It is entirely inappropriate, unless so ordered by a court of law, to keep your children from communicating with their other parent or to keep communications from their other parent away from the children. Your children need to know that they are loved by both parents and they have a right to communicate with their mother or father (regardless of how much you might hate him or her) Some parents in the midst of very difficult divorces or break-ups have the idea that they can just, for example, take the children and leave the country permanently, to keep them away from the other parent. It is important to know that to take an action like this can be a criminal offense and can even lead to the loss of parental rights by the parent who does something like this- it’s actually treated like a kidnapping. If you feel your child is irreparably harmed by contact with his or her other parent, use the proper channels. Get expert advice.
It is inappropriate for any adult to compare your child to his or her siblings or other children. Much self-esteem has been battered over the years by statements like “Why can’t you be more like….?”
Generally speaking, it is inappropriate to ever leave your child home alone, even for a few minutes. Many countries and communities have laws about this. In the US only a few states have legal age limits; these will vary from state to state. As a very rough rule of thumb, the recommendation made by experts is that most children should not be left alone at home until age 12. Find out what the law says in your community. If you violate this and your child is harmed, you could be charged with child neglect or endangerment.
Likewise, it is not appropriate to leave your children in a car, even for a few minutes while you “run into the store.” This is true even if it’s cold outside, or even if the windows are rolled down. Especially in hot weather, it is important to note that nearly every year some children die because their parents left them in a car. The interior of a car heats up to a level that can be fatal to a child very quickly. Take your children with you, always, when you leave a car.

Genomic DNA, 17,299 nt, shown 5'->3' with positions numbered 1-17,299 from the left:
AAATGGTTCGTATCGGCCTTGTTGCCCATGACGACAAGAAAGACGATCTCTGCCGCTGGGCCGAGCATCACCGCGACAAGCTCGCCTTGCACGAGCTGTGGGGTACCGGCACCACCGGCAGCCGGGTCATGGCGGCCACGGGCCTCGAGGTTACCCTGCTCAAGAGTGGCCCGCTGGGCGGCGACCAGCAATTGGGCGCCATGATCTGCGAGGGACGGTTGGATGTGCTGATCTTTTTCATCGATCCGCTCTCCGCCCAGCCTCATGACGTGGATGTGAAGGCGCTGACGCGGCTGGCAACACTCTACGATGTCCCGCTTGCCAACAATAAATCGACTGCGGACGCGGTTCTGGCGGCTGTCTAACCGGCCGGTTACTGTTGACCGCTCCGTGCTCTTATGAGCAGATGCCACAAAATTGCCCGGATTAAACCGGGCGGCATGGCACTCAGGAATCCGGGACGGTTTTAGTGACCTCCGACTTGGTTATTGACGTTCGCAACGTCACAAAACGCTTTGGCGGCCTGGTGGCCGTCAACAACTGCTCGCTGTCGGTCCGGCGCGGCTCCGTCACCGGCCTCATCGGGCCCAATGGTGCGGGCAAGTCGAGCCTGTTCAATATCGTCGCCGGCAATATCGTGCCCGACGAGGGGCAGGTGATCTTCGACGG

It is not appropriate to shake a child (especially a baby) or to slap him or her across the face. With the former you can cause permanent physical damage or death, with the second you can cause emotional damage and/or this may be considered child abuse in your community. It is inappropriate to discipline your child when you are not in control of your anger.
No matter what your child has done, it is not appropriate, or legal in the United States, to just “kick a child out of your home.” You are morally, legally, and financially responsible for your child until the child is 18 years old or until or unless you are relieved of that responsibility by a court. This should only be an absolute last resort, of course. If you find yourself contemplating this course of action for any reason, get help and expert advice immediately.
It is inappropriate to react violently or extremely negatively if you find your child masturbating, if he or she takes her clothes off at an inappropriate time, or if he or she, for example, touches your breasts when he or she is not nursing. Children simply need to be taught the boundaries of acceptable behavior in society, and their exploration is natural. However, it is important to realize that if your child is showing repeated overtly sexual behavior, that you need to seek expert advice; there may be the possibility that someone has touched your child inappropriately in that way.